Read & Discuss
Timothy Garton Ash introduces the report of a committee on freedom of expression at the University of Chicago
Former investigative journalist Haiyan Wang describes the ways in which Chinese reporters push the boundaries of press freedom.
A transcript of our conversation with Nobel Peace Prize winner Shirin Ebadi, who spoke to Free Speech Debate about her book ‘Until We Are Free’.
Kimiko Kuga examines the institution of the kisha club and their role in controlling information in Japan.
Andreia Reis examines the prosecution of Rafael Marques and how free speech has been constrained in Angola.
Evgeny Morozov highlights the dangers that can emerge when governments and corporations harness the internet to serve their own objectives.
Josh Cowls discusses the Oxford Internet Institute’s report on the complexities of balancing security and privacy online.
Leslie Green argues that Buddhist ideas about avoiding divisive, abusive and false speech can help us live together well in free societies.
Jonathan Leader Maynard examines the difficulties in assessing and managing the role of speech in violence.
Monica Richter argues that no-platforming is more about censoring unpalatable views than protecting marginalised groups.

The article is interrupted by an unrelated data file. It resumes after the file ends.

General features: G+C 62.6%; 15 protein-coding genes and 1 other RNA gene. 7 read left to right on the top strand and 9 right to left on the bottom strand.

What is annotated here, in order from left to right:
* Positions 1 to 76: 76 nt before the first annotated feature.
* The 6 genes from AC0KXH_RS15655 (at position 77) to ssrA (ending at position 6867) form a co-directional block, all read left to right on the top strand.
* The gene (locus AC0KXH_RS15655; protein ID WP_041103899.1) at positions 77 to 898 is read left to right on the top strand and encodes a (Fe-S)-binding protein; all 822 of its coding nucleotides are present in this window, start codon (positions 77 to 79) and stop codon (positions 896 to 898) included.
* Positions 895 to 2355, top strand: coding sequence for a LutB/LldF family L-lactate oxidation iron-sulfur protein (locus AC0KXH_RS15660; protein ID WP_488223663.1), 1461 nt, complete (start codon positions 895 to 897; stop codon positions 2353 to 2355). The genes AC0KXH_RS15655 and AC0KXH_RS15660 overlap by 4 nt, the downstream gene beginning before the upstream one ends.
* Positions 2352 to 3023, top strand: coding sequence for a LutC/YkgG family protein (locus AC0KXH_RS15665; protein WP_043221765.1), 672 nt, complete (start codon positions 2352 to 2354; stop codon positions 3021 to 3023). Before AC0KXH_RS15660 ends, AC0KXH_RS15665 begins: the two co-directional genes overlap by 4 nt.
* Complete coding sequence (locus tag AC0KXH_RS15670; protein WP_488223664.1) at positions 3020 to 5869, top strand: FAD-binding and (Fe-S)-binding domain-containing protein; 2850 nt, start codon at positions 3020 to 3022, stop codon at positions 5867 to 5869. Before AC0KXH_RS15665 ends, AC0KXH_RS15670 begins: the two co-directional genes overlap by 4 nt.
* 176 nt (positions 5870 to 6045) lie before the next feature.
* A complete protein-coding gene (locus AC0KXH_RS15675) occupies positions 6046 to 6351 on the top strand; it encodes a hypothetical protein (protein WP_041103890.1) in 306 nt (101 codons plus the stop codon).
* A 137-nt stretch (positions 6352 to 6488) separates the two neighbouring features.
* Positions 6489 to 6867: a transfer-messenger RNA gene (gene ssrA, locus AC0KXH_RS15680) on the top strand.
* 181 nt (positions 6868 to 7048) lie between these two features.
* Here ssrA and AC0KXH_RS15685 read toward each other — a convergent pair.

Sizwe Mpofu-Walsh argues that no-platforming is an expressive act that can expand the field of debate, rather than the denial of free speech.
Sizwe Mpofu-Walsh argues that Oxford has shown itself to have no regard for black life in its decision not to remove the statue of Cecil Rhodes.
Monica Richter argues that the inward looking Rhodes Must Fall campaign detracts from greater issues of social justice.
Free Speech Debate tells the story of the advisory council to Google on the right to be forgotten, and talks to council member Luciano Floridi.
Looking at the long sweep of the AKP’s rule, Kerem Öktem shows how the window of free speech in Turkey has closed.
Maksim Orlov analyses the Russian government’s attempts to substitute Russian for western internet services.
Neil Dullaghan sums up a year of conflict and controversy for free speech, catalogued on our website.
Roger Scruton argues that self-censorship can be as much a threat to free speech as its government equivalent.
Free speech can make for uncomfortable listening, argues Roger Scruton, but it needs to be defended even when it gives offence.
Evelyn Walls explores how Facebook may navigate Chinese free speech restrictions as it seeks to enter the market.
Mujahid Mohammad discusses how India’s government has prioritised economic development over free speech.
Julian Simmons examines a Singaporean’s expletive-laden video on the recently deceased leader and his conviction for wounding religious feelings.
Udit Bhatia explores the changing nature of state censorship of film in India and prospects for the future.
Danyal Kazim explores the violent reaction to the YouTube video in Pakistan – starting with trying to access it from there.